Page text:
“Menus-Plaisirs — Les Troisgros,” the latest film by legendary documentarian Frederick Wiseman, details the inner workings of Le Bois sans Feuilles (The Forest Without Leaves), a three-star Michelin French restaurant that’s been operating for decades in Roanne, France, and its nearby resort. We eavesdrop on the chefs, the servers, and the customers. We also see the daily preparation of the complex dishes that make up the restaurant’s “pleasure menus.”
As with all of Wiseman’s films, none of the familiar and expected tools — such as narration or onscreen names — are here to assist. The 94-year-old director’s movies consist of unhurried scenes that require one’s full attention.
On the surface, it feels like you’re being left entirely to your own devices, but you’re not. Wiseman’s films may not explicitly map out directions, but that doesn’t mean you’re lost. Patterns emerge, and characters and locations become familiar enough to give us our bearings.
If you love food porn, this movie will satiate your appetite for visions of French food while providing much insight into how that food is prepared. After all, it’s four hours long, the perfect length for a rainy afternoon in the theater ogling caviar, escargot, and other delicacies. Your bladder may feel the runtime, but I assure you that your mind will remain so fully engaged that the time will fly by.
The price of a movie ticket is far cheaper than dinner at Le Bois sans Feuilles, which will run you at least 370 euros. When one diner is asked about any allergies he may have, he replies “the only allergy I have is to the bill.”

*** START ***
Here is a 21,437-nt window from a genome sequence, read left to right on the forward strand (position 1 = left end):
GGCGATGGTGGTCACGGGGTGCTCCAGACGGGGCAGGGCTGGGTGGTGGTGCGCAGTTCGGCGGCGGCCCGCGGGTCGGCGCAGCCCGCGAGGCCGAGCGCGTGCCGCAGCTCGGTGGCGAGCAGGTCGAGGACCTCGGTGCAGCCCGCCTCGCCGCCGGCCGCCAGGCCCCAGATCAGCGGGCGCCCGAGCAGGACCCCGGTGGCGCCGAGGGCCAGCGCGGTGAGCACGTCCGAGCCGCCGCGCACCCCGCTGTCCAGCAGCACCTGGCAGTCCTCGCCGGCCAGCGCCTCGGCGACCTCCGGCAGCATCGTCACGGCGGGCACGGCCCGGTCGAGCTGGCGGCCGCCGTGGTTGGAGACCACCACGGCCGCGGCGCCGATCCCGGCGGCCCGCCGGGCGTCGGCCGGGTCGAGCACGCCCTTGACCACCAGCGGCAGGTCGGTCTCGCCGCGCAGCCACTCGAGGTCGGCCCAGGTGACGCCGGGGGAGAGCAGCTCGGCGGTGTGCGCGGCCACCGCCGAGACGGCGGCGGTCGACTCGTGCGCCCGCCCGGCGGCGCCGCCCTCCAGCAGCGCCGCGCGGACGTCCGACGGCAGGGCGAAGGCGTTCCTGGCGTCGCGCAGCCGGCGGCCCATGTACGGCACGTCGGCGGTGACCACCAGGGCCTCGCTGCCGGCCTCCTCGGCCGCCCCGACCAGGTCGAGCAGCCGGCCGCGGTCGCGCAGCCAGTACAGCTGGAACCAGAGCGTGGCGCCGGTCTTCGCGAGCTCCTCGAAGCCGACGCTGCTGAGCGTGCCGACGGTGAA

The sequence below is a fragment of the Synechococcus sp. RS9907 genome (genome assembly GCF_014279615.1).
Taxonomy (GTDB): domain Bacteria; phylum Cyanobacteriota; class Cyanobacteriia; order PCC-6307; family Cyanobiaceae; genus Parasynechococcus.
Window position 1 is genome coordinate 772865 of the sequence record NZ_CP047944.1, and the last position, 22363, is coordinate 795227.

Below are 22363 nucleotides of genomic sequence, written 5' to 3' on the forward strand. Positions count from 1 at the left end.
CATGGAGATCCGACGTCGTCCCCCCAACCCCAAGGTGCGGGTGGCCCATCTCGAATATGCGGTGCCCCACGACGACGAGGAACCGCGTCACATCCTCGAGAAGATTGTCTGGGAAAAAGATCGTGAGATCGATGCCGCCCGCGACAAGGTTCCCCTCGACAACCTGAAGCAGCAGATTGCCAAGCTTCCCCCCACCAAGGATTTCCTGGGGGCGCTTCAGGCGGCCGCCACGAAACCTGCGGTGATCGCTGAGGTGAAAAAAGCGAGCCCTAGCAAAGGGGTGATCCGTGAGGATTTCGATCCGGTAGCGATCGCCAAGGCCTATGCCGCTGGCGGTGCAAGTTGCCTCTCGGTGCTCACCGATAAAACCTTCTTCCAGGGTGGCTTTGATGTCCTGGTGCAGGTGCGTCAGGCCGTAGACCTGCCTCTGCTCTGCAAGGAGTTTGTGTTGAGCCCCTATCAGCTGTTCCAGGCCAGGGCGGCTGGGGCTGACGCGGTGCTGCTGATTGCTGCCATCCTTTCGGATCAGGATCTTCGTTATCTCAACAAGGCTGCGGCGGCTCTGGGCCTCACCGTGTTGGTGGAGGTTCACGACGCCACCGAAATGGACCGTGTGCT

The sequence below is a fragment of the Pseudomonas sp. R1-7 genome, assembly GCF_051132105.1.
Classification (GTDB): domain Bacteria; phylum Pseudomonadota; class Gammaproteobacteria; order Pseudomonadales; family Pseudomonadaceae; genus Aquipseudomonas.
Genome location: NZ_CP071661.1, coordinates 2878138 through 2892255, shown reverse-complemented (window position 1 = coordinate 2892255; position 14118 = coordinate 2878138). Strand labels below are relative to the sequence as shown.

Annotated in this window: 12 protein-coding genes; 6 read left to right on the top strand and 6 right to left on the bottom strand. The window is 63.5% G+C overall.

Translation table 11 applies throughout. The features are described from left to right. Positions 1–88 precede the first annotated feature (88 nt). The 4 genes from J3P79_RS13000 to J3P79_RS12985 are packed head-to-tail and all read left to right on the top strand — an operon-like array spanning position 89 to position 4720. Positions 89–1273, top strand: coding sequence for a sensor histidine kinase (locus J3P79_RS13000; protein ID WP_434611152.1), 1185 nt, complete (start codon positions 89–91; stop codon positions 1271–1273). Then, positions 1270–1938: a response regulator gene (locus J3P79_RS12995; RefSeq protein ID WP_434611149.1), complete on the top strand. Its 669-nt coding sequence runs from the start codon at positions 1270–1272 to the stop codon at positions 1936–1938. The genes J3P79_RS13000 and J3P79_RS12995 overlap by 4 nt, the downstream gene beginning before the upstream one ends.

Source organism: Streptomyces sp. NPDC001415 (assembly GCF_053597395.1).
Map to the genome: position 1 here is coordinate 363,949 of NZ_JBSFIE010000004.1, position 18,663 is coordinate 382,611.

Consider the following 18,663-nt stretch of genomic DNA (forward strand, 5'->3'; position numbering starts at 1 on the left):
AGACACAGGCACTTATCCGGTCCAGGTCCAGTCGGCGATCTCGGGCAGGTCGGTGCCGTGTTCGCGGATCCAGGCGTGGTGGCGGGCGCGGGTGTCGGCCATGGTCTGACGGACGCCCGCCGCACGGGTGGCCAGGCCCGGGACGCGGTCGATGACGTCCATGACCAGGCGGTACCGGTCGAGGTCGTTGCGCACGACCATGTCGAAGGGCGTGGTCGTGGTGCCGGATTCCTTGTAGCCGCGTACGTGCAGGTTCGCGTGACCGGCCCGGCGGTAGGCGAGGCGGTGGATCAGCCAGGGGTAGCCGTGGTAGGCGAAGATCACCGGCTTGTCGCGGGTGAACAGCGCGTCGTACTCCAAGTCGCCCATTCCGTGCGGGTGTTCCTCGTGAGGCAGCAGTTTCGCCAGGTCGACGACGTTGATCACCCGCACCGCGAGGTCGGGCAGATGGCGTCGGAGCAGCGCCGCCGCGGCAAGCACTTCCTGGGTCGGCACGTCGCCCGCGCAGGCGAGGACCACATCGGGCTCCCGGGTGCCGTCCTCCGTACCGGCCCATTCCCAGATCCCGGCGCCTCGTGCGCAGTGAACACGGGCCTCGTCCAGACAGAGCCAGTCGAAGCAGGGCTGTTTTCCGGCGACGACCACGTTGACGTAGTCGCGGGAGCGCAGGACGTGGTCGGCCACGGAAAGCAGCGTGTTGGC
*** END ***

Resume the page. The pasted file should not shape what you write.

The meals look like they’re worth paying big bucks to consume, though scenes featuring the culinary preparations of brains and snails made me squirm, reminding me that perhaps my palate isn’t refined enough to make the trip to Roanne. Regardless, my love for movies about process was as attended to as the repeat customers who populate “Menus-Plaisirs — Les Troisgros.”
The title translates to “Pleasure menus — the Troisgros.” The Troisgros is the family that runs the restaurant. Chef Michel is the patriarch and César is the son who will probably take over when the time is right, though at first we’re not aware of this familial bond. Father and son cordially act as boss and employee.
Numerous scenes unfold with them testing, arguing about, and preparing the menus. Their choices are inspired by the food they buy at the open-air market outside Roanne station, as well as the season and the clientele. As a result, we get to partake in the entire culinary lifecycle of a food item, from its purchase to its preparation to its plating. Wiseman’s camera finds a good spot for observing all these details and plants itself there for minutes at a time.
This sounds dry on paper, but it’s never boring. There’s something both therapeutic and intimate about preparing a meal for someone, even if it’s a finicky American customer or a group of French diners who have different requirements and allergies. Like its chefs, “Menus-Plaisirs — Les Troisgros” is aware of the beauty of presentation — how we eat with our eyes before bringing a bite to our lips — and each scene of preparation, with its precise chopping, tasting, and discussions about plating, could serve as a short film.
“It should be alive,” Michel says about the gold leaf atop a dish one of his chefs has prepared for that night’s meal. There are also debates about the potential scandal of using caviar in a dessert dish and the joys of almond puree. And we get to see all that glorious food, at times in close-ups so vivid you can almost smell the minced garlic and the funky French cheeses.
Growing up in the shadow of New York City, I’m not sure I’d want to deal with the pigeon gravy that accompanies one meal, but I constantly found myself in a state of fascination; I stared at the screen with eyes as big as saucers.
Dozens of chefs build the experience that keeps customers of Le Bois sans Feuilles coming back. “Menus-Plaisirs — Les Troisgros” patiently takes us through the entire operation. And then, just like clockwork, the journey begins anew, with Wiseman’s camera there to record it all and present it to us on a silver platter of cinematic enjoyment.
MENUS-PLAISIRS — LES TROISGROS
Directed by Frederick Wiseman. In French, with subtitles. At Coolidge Corner. Unrated (if deliciousness got rated, this would get an R)
Odie Henderson is the Boston Globe's film critic.